Market value function

The Kahneman and Tversky (1979) prospect theory describes certain fundamental behavioural tenets for decision making under uncertainty.

First, people derive value in terms of the relative changes in gains and losses and not in absolute utility terms. That is, people feel gains and losses in terms of their change in current wealth and not in their absolute level or the final state of wealth achieved. Second, the value function is concave for gains and convex for losses. This non-linear S-shape value function explains that we feel the difference of change in wealth in a decreasing marginal rate. Third, the slope in losses is steeper than the slope in gains, hence we feel losses more than we feel gains and the larger the change in wealth the larger the asymmetry (a behaviour known as ‘loss aversion’).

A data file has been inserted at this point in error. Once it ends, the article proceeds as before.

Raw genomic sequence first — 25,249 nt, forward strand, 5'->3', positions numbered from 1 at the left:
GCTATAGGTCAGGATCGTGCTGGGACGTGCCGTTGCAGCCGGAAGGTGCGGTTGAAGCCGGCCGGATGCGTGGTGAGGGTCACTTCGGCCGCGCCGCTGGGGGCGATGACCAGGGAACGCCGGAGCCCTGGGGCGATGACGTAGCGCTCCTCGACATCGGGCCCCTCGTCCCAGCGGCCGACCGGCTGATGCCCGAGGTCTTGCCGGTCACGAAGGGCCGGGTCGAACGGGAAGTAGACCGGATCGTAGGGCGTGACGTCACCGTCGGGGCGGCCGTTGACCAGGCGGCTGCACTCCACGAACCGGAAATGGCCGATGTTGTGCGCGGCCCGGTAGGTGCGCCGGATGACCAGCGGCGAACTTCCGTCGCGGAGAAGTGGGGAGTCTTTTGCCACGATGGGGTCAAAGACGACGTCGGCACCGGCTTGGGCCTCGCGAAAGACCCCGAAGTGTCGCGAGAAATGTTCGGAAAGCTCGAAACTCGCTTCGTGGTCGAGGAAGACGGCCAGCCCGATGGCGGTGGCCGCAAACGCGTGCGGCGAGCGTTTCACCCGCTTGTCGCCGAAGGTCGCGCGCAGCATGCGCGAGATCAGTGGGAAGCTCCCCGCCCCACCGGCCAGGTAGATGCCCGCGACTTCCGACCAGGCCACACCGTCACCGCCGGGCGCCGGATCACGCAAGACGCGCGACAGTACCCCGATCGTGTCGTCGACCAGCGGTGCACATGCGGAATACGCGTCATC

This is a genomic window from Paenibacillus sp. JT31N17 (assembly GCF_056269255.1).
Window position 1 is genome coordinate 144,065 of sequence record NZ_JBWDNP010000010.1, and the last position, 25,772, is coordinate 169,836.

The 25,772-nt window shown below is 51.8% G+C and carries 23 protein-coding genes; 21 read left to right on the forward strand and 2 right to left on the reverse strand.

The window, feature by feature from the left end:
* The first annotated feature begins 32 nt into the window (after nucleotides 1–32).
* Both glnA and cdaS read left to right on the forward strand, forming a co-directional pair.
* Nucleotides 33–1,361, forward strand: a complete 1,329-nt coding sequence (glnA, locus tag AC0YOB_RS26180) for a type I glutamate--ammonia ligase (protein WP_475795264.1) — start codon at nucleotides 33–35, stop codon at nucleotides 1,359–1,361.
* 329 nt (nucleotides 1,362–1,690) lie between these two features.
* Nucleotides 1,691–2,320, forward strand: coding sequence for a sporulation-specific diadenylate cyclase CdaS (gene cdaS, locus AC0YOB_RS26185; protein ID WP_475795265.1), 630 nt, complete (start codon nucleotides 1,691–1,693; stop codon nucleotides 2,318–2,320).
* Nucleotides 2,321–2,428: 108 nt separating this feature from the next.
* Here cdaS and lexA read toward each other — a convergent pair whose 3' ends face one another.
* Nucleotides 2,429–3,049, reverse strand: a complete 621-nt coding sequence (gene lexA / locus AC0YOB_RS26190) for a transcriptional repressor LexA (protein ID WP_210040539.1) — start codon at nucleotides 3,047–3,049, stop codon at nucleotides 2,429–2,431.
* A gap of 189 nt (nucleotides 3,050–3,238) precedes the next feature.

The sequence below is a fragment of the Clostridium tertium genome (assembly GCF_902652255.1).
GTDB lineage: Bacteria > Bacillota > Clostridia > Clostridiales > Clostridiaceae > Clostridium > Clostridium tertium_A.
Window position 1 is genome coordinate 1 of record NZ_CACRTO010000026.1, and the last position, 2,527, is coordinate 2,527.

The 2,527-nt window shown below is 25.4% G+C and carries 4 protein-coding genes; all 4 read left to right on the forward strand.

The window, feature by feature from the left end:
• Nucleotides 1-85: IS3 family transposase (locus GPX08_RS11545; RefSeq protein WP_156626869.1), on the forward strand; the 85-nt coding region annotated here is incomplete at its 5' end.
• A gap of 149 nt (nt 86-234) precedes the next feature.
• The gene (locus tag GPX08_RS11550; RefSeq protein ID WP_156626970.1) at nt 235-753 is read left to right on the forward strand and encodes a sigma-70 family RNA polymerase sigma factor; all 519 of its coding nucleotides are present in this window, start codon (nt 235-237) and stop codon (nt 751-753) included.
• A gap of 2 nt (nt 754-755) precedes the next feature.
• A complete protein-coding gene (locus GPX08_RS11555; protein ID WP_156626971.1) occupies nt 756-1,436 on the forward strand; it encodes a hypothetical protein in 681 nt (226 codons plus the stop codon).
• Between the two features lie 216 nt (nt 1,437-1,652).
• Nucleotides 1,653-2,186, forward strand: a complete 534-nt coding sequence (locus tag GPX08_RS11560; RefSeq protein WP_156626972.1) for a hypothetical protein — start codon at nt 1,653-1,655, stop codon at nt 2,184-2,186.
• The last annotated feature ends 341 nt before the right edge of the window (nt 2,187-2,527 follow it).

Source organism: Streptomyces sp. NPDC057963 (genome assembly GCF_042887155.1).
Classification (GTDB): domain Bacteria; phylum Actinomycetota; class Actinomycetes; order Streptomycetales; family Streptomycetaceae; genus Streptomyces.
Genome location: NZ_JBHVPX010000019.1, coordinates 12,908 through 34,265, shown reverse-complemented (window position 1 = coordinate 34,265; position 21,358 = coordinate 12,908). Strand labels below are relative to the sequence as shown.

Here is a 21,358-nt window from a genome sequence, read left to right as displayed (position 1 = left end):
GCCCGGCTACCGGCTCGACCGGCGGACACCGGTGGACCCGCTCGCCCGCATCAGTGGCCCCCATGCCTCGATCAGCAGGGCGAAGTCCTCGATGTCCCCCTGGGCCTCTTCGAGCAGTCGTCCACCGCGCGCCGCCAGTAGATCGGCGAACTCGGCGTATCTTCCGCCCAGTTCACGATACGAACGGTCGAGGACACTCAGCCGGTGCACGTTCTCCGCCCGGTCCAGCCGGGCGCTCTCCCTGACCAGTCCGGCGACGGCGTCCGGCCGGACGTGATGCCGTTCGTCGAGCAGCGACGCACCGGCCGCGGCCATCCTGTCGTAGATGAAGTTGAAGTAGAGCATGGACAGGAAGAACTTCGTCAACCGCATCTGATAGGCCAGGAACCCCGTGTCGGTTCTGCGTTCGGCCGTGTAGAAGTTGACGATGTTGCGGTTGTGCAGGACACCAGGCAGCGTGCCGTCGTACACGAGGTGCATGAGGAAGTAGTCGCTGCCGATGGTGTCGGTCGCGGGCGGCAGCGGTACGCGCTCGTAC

Graph objective

There is ample evidence in support of prospect theory, both experimental and empirical. The equity markets, that are often described as one of the largest natural experiments of human behaviour, also behave in line with prospect theory.

The new information on gains and losses can be measured through earnings surprises, which is calculated as the difference between the actual earnings per share as announced by companies listed on the stock market, and the earnings consensus expectations projected by financial analysts’ leading to the announcement. Standard economic theory states that earnings carry news that are value-relevant that the market eagerly awaits to incorporate into its valuation of equity. The value assigned to the gains and losses is measured by the reaction in the cumulative abnormal return, which is the return in excess of the expected return that was earned in the days surrounding the earnings announcement.

The graph objective is to visually mine the relation between the earnings surprise (the new information) and the cumulative abnormal return (the value assigned to the new information), from a densely distributed cloud of data.

Data management

The raw data was sourced from the Compustat and CRSP databases and cannot be provided. But, I am happy to provide secondary data on the estimated earnings surprises and cumulative abnormal returns. Please contact me if you need this secondary data.